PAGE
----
In the casting hierarchy of most films leading men and leading ladies are at the top, followed by actors who populate the cast by colorfully but realistically embodying a range of characters. In films and television virtually all actors below the rank of star and above bit players are supporting actors, although not necessarily all are character actors. The term is ambiguous: to many it is an honor to be called a character actor, as it suggests fully developed skills that enable the actor to play almost any part within limits. It also suggests experience and seasoning, often on stage, film, and television, as in the phrase, "veteran character actor." But to others, it seems a slight, a designation of subordinate rank.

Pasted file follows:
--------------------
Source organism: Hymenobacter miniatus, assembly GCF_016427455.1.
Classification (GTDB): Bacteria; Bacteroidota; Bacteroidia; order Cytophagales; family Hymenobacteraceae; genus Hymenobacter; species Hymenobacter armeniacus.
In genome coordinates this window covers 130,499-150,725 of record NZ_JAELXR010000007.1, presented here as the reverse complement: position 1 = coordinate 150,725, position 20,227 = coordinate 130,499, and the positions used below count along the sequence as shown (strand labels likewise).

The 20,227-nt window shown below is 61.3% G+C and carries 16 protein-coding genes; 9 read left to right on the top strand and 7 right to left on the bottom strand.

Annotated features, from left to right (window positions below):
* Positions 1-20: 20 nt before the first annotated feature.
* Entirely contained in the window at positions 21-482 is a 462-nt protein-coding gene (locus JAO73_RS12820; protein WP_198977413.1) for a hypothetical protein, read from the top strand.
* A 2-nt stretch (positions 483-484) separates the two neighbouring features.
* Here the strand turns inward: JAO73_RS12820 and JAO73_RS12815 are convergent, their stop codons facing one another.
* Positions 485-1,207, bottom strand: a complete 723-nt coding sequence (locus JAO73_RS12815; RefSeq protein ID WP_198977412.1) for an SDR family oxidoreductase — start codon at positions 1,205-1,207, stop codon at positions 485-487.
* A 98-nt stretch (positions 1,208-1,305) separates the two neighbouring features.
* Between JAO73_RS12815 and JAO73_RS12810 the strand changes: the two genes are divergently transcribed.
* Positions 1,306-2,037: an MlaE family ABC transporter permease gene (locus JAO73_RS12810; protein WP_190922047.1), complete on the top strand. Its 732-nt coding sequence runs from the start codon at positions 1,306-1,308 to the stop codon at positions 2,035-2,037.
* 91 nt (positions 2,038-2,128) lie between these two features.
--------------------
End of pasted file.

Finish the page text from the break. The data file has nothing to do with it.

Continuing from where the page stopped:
Moreover, the terms "character actor" and "supporting actor" are often confused with each other, although there are clear distinctions between them. A supporting actor plays a role subsidiary to the leads in terms of narrative centrality and screen time. Throughout film history many actors being groomed for stardom, or those who just miss out on the star rank, have played supporting parts, including Macdonald Carey (1913–1994) in Shadow of a Doubt (1943); Teresa Wright (1918–2005) in Mrs. Miniver (1942) and Best Years of Our Lives (1946); Gig Young (1913–1978) in Teacher's Pet (1958); Tony Randall (1920–2004) in Pillow Talk (1959); Colin Farrell (b. 1976) in Minority Report (2002); Alec Baldwin (b. 1958) in Pearl Harbor (2001) and The Aviator (2004). These are lead types in supporting roles. Yet within some films there is no question that the actors are character actors—Thelma Ritter (1905–1969) in Pillow Talk , and Patricia Collinge (1892–1974), Henry Travers (1874–1965), Hume Cronyn (1911–2003), and Wallace Ford (1898–1966) in Shadow of a Doubt . The actors are marked by the eccentricity of their appearances and voices and by the fact that compared to those in the first list they have played a wide range of characters in a great many films. The character actor usually possesses ordinary, though distinctive, looks and is marked by the ability to transform into such a variety of characters that the character in each film, not the actor (or the actor's own personality), predominates. This is why audiences often recognize character actors without being able to name them, a "problem" that Tony Randall probably never had. However, the film industry does need star character actors for lead roles in some films, such as Lon Chaney (1883–1930) or Charles Laughton (1899–1962) as Quasimodo in The Hunchback of Notre Dame (1923, 1939), David Strathairn (b. 1949) as Edward R. Murrow in Good Night, and Good Luck (2005), or Philip Seymour Hoffman (b. 1967) as Truman Capote in Capote (2005). The 2005 Academy Awards ® played out a full role reversal, with George Clooney (b. 1961), a classic leading man type, winning Supporting Actor (for Syriana , 2005), and Philip Seymour Hoffman, a prototypical character actor, generally in supporting roles, winning Best Actor, for Capote .